Gary Geiger‘s career was one of mostly unfulfilled potential. At 22-years-old, the Sand Ridge, Illinois native joined the Red Sox after spending his rookie year with the Cleveland Indians in 1958. The Sox secured center fielder Geiger and veteran Vic Wertz by trading Jimmy Piersall to Cleveland. During Geiger’s seven-year tenure with the Sox, the team was absolutely abysmal, never even getting close to the postseason. At times, Geiger was one of the bright spots on the team, leading the Sox in homers with 18 in 1961. One of those dingers was an inside-the-park grand slam, making Geiger just the third Sox player ever to accomplish that feat at Fenway Park.
The one problem Geiger could never fully overcome in his career was injuries. Among the injuries he suffered were being knocked unconscious on an outfield collision, a collapsed lung, a bleeding ulcer, and a triple fracture of the left hand. For this reason, Geiger only played 120 or more games four times in his 12-year career (1959 and 1961-1963).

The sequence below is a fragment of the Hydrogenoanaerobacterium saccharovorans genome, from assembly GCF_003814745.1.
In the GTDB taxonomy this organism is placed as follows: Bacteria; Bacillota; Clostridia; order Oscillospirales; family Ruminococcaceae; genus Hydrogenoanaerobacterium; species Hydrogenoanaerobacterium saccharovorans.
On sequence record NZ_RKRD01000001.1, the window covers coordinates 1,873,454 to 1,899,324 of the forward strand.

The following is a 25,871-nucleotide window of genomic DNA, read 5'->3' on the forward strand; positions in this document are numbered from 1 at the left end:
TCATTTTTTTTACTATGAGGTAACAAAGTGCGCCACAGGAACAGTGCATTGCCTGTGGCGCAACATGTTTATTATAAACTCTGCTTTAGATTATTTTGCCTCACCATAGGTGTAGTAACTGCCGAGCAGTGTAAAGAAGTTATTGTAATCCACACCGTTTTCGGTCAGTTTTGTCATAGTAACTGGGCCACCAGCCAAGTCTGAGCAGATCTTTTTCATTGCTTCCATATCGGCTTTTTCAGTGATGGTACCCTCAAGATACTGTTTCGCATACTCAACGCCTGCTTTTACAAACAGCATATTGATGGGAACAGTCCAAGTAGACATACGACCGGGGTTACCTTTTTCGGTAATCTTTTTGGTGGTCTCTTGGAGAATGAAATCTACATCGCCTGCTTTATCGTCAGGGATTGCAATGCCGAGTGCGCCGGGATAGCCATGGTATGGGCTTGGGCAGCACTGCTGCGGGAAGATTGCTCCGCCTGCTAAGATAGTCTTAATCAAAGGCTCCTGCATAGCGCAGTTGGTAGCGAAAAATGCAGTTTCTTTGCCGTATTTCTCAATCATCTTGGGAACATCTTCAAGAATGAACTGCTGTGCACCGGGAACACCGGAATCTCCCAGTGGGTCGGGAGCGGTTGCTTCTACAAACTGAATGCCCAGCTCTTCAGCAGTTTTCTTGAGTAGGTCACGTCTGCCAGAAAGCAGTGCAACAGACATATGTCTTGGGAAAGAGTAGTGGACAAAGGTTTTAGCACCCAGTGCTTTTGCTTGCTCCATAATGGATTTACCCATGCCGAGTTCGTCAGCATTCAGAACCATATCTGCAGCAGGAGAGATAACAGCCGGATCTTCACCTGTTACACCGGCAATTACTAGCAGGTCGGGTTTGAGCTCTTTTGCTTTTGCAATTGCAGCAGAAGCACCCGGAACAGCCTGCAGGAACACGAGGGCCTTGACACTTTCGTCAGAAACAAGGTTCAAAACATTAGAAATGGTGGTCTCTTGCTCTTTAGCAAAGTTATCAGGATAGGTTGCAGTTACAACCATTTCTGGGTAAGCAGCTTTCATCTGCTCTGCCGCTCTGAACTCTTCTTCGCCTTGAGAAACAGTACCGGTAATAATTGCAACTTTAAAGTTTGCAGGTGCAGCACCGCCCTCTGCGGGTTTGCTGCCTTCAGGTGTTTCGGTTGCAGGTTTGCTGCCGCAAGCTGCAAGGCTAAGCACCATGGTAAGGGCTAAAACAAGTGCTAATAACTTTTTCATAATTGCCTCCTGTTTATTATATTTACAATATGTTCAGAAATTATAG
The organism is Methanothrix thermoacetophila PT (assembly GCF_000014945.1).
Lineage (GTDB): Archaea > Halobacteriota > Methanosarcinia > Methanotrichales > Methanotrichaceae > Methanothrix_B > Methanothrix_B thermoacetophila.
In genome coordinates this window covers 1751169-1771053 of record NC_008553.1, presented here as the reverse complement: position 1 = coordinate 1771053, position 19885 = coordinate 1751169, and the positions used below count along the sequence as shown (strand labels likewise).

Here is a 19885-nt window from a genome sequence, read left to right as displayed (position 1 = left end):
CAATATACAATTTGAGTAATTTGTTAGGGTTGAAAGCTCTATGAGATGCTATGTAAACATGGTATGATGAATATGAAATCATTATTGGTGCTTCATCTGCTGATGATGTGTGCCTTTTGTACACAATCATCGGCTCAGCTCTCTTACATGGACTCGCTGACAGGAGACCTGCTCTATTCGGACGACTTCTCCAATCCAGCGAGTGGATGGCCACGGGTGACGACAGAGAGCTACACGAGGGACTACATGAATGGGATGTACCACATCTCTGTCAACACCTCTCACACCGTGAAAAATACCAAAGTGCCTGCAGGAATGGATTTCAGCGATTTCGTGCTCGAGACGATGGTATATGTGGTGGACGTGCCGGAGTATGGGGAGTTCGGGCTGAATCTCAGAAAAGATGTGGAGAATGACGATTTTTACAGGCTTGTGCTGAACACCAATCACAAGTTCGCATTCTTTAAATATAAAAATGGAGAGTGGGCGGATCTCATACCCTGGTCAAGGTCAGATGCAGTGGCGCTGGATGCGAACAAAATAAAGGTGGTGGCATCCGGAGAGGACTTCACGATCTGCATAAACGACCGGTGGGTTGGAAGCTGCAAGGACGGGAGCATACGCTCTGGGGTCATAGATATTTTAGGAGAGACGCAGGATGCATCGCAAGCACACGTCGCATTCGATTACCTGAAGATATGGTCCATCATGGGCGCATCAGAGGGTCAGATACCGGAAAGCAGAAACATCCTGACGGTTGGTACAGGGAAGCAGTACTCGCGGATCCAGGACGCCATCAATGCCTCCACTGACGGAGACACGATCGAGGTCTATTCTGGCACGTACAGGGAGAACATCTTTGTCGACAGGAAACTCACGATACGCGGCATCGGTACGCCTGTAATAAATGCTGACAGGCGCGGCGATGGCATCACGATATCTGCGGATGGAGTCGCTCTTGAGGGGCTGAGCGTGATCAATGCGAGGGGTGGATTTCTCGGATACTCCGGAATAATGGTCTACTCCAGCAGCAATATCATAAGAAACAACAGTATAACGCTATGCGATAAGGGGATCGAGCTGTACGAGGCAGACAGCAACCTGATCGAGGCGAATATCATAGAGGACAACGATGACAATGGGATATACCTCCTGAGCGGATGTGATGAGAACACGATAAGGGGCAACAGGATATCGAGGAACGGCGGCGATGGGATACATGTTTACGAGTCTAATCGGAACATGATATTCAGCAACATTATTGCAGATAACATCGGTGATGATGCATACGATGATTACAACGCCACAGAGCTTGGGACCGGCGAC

Though he wasn’t the most consistent player, Geiger did have a strong arm in the outfield, topping the American League in assists for center fielders in 1961 and 1962. Unfortunately, these brief moments of success never translated to sustained greatness, and the Sox sold Geiger to their Triple-A affiliate the Toronto Maple Leafs in 1965.
Geiger managed to make it back to the big leagues in 1966, playing two seasons with the Atlanta Braves. He finished his career with two seasons in Houston from 1969 to 1970. Geiger passed away in 1996 at the age of 59 from cirrhosis.